Best give Faun a wide berth for a while Victoire decided. She was glad to have made progress with something today even if it required grovelling and concession. Wearily, she allowed herself to be led around the ship as the fairies gave their thoughts on what should be done next.
Today was getting to be a very long first day of the rest of her life.
Victoire herded her reluctant siblings and cousins toward the shore, promising longer days to come when she wasn’t so knackered. From a distance, she noticed someone moving lithely down the docks, loaded with fishing gear and accompanied by a black lab. The docks primarily served the needs of muggle tourists interested in the area's offshore fishing. For the most part, Victoire’s group stayed to their protected slip, and as far as their muggle neighbours were concerned, they were just a gang of regular kids spending the day on the water.
The angler turned toward the wind using the gusts to blow the hair out of their eyes. The reprieve didn’t last long, though, as another gust attacked from the opposite direction. On the docks, it paid to have hair either too short to blow in your eyes or long enough to secure in a ponytail. This fisherman had the kind of longish short hair that proved a bit unmanageable. They put the tackle down to pull a cap out from their back pocket, raked back the curly brown hair with one hand and pulled the cap on with the other, effectively securing their vision. Victoire supposed that was a decent compromise.
The fisherman turned with a smile at their approach and told the dog to sit. Victoire realized it wasn’t a bloke, as she assumed from a distance, but a woman about her age. The dog obeyed the request, wagging his tail at an amicable pace.
"What's his name?" Al held his hand out for the dog to sniff. The sniff led to a marked increase in the velocity of the tail wagging. He seemed to be a friendly dog, which was good because he sure was a large dog.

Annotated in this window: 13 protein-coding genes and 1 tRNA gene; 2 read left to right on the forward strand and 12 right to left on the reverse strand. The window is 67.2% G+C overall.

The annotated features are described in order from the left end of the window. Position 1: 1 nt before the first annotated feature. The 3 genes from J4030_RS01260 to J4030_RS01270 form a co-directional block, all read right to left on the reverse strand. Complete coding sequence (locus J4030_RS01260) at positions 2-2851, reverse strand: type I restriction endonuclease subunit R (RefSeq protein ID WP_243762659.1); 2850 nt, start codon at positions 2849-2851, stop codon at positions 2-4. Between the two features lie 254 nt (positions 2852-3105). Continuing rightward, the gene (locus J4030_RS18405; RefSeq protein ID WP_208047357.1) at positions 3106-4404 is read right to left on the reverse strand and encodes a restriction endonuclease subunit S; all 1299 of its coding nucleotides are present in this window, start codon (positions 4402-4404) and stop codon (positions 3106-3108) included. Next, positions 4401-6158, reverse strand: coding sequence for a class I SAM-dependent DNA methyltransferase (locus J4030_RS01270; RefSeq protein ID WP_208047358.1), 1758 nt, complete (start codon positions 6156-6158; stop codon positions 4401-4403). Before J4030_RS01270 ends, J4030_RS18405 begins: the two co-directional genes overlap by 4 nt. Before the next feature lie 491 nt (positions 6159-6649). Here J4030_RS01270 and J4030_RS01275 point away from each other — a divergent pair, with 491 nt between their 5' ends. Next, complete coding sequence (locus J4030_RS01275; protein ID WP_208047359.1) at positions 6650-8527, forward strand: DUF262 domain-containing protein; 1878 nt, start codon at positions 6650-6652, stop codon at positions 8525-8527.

"Diogy," the woman drawled.
"Is that French for 'dog'?" Lily asked, approaching the dog for a pet with hesitant caution.
The woman laughed. "No, that actually is 'dog'. D-O-G. Diogy."
"The French word for dog is actually 'chien'," Louis commented to no one in particular.
"You're not very original with the names, then?" Al looked at the woman.
She shrugged. "He was a stray when he found me. I didn't know if he’d stick so I just called him 'dog'. After a few months and it lookin’ like he was content as we were, I kind of felt bad not having a real name to call him so I sort of morphed 'dog' into Diogy. He answers to it so it all worked out. What's your name?"
"Albus Severus," Lily supplied in a singsong voice knowing good and well she’d provoke her brother. Sure enough, he shot her an irritated glance.
"Just Al," he reiterated.
"Nice to meet you, Al, sounds like your folks were very original."
"Nah, we're all named for dead people. I wouldn't call that original," Al stated, rather matter of fact.
"Hey, I'm not all dead," Lily interjected.
"Ok." The woman on the dock seemed as if she were trying to decide if she could laugh or not.
Lily continued helpfully, "I'm Lily. Lily Luna. This is my other brother James Sirius and our cousins - Louis, Dominique, and Victoire. They're not named for anybody, just French."
"I'm Micah. And that is original." She leaned down toward Lily and continued in a conspiratorial whisper, "I made it up right now."
"You did not," Lily exclaimed. "You can't just make up your own name."
"Are you sure?" Micah baited. "What's a name if not just what everybody calls you?"
"Is that what everyone calls you?"
"It’s what I find myself answerin’ to so might as well stick with it, don’t you think?" Micah nodded and then winked at Lily before straightening up and addressing everyone else. "Nice to meet y'all. Here for fishing?"
"No, we're hanging out at the boat." Louis nodded to the slip where the boat rested. Victoire tensed. They had a charms on the boat for the muggles around the pier, and she didn’t want to have to explain why there appeared to be no boat where the boy indicated.
"Ah, big blue?" Micah said, turning to face the slip where the boat rested. "Bit of a fixer upper- “
“Should have seen it when they hauled it in here,” James snorted to Louis.
“- but real nice bones on that one." Micah nodded and turned back. “She’s going to be a stunner when you’re through with her. I can tell.”
"You're a witch?" Victoire asked, somewhat surprised.
"That I am."
“Do you have a boat here?” Lily asked.
“No, I help out on some of the fishin’ charters. They book ‘em and I use their boats to take ‘em out,” Micah replied in a smooth accent Victoire couldn’t quite place. “Money for school.” She scratched behind Diogy’s ear. “And kibbles.”
“What school?” Al asked.
“Folks call it Bimas.” She cocked her head and innocently surveyed the group. “Y’all ever heard of it?”
Victoire had the sudden urge to impale herself on a stump.
Edited: Jan 2011